War '40, from the series 'Comments - Happenings', 1985
Vakirtzis's concern with painting began with his apprenticeship to Stephanos Almaliotis, who, during the inter-War years, taught him the technique of the giant poster. After the Second World War, he studied painting at the Athens School of Fine Arts, and then painting and engraving at the École des Beaux Arts in Paris and engraving and graphic arts at independent academies. After his return to Greece, he worked systematically on the production of giant posters, an occupation in which he distinguished himself and which was for him a personal avant-garde achievement, while he also wrote essays in which his passion for art is apparent. At the same time, adopting a position proper to the spirit of modernism, he concerned himself with a form of painting with a social and critical approach, depicting his real world in drawings, art work, water-colours, oil-paintings, Indian ink drawings, and gouaches. He showed his works in series of pictures with depictions commenting on a given theme as their common object.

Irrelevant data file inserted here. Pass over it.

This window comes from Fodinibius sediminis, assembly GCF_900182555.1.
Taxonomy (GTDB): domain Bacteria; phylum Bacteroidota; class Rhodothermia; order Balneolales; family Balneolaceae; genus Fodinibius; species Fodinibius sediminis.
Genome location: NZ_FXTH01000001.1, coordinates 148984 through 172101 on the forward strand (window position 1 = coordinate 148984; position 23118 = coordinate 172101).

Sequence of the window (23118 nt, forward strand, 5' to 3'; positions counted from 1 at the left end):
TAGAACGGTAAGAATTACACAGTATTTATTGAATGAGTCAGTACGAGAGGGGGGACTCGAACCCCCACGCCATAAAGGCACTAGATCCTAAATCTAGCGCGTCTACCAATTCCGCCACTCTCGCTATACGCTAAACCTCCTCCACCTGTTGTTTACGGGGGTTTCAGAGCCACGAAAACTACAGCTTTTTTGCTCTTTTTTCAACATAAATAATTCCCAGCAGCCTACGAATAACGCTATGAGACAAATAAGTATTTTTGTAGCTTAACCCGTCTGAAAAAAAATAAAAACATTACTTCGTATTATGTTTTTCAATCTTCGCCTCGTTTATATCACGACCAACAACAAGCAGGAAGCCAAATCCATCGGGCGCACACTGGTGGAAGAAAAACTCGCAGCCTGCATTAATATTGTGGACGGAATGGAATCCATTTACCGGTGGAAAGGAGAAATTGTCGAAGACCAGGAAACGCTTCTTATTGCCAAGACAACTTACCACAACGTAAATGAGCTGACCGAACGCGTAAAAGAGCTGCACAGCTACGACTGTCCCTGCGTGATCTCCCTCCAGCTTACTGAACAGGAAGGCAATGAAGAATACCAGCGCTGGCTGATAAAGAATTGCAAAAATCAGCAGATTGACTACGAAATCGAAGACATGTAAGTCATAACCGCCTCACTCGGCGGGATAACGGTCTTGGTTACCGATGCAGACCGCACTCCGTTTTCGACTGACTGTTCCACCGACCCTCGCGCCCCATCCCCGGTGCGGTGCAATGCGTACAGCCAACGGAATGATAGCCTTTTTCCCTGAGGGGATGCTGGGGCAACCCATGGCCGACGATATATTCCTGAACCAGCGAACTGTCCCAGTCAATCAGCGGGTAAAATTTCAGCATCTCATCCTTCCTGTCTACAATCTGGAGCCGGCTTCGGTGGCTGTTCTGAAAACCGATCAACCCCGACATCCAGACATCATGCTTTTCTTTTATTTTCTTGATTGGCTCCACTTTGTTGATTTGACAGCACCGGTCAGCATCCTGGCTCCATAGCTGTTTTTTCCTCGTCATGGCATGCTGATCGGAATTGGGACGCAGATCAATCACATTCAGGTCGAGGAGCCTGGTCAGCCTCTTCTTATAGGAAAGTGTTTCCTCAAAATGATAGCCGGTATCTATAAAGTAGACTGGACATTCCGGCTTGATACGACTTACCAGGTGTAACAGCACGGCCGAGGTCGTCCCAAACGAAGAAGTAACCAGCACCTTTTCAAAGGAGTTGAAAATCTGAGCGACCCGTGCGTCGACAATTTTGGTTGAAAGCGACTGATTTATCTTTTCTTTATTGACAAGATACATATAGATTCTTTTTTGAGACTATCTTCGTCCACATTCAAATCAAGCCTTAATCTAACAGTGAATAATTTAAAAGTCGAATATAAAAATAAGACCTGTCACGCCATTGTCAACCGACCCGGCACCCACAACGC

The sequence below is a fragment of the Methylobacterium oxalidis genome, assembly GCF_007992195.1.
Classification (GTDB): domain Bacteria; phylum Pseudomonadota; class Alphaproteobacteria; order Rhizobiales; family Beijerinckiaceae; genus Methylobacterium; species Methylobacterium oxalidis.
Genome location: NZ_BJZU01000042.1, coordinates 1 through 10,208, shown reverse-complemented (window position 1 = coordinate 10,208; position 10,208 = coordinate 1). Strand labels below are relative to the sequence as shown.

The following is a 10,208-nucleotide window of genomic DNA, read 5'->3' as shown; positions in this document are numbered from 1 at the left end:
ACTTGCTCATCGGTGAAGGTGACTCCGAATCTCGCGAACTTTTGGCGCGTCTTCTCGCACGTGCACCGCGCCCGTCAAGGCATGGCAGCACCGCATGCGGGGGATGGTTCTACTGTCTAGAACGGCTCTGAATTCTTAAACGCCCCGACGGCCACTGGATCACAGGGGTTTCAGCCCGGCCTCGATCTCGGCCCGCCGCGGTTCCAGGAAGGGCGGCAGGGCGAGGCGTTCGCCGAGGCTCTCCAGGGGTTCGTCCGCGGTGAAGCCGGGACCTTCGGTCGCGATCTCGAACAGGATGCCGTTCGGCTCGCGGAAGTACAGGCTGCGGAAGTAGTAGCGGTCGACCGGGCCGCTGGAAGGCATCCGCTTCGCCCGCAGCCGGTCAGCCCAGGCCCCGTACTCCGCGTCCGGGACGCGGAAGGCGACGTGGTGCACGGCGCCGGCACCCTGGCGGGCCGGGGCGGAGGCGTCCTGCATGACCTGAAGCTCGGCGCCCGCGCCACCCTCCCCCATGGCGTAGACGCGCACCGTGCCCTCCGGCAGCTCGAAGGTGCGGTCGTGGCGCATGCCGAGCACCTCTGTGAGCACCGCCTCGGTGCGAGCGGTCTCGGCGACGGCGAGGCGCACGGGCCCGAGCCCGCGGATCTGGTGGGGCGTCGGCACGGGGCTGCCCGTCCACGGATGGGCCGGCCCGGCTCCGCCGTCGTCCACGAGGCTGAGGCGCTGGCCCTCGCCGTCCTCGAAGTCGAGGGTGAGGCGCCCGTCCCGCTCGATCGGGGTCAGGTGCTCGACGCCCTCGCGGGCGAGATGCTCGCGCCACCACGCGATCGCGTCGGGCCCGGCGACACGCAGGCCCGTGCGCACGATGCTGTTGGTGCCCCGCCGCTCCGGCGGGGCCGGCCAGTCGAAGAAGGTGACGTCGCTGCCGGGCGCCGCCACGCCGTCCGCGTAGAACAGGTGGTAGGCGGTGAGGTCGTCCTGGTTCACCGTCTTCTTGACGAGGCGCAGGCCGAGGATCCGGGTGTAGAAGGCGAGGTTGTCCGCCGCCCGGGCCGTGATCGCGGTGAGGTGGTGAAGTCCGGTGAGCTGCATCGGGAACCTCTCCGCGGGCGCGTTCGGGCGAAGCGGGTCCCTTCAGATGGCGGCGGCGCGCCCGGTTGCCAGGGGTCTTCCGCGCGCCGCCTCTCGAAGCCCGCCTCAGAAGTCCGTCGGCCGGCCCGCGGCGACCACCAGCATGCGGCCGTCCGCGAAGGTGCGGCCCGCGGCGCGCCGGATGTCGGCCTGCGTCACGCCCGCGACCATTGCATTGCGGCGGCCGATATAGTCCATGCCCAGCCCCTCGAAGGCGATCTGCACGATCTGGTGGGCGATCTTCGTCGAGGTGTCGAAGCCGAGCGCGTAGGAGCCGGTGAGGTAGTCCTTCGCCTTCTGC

Vakirtzis showed his works in series of pictures with depictions commenting on a given theme as their common object. One of these series is 'Comments - Happenings', to which his War '40 belongs - a picture which condenses the whole essence of the Albanian epic. The victorious battles, the transporting of supplies to the fighting men, and the return of the soldier to his family and the embrace of his child are crowded on to the surface of the work in an effort by the artist to recall to the memory everything that happened during the course of the war. 'Keeping company' with yesterday, the assimilation of historical material, which from being a document becomes a painting with sensibility and emotion, and functions through the juxtaposing of items from the historical memory and elevation into a living reality, as Vakirtzis, a committed artist, never ceased to comment on wars, conflicts, and disasters. And within this endless action of a heterogeneous crowd, individual figures stand out, alien to one another, in a 'monologue' which gives expression, as the artist himself tells us in his autobiographical writings, to "units and groups, all together and alien".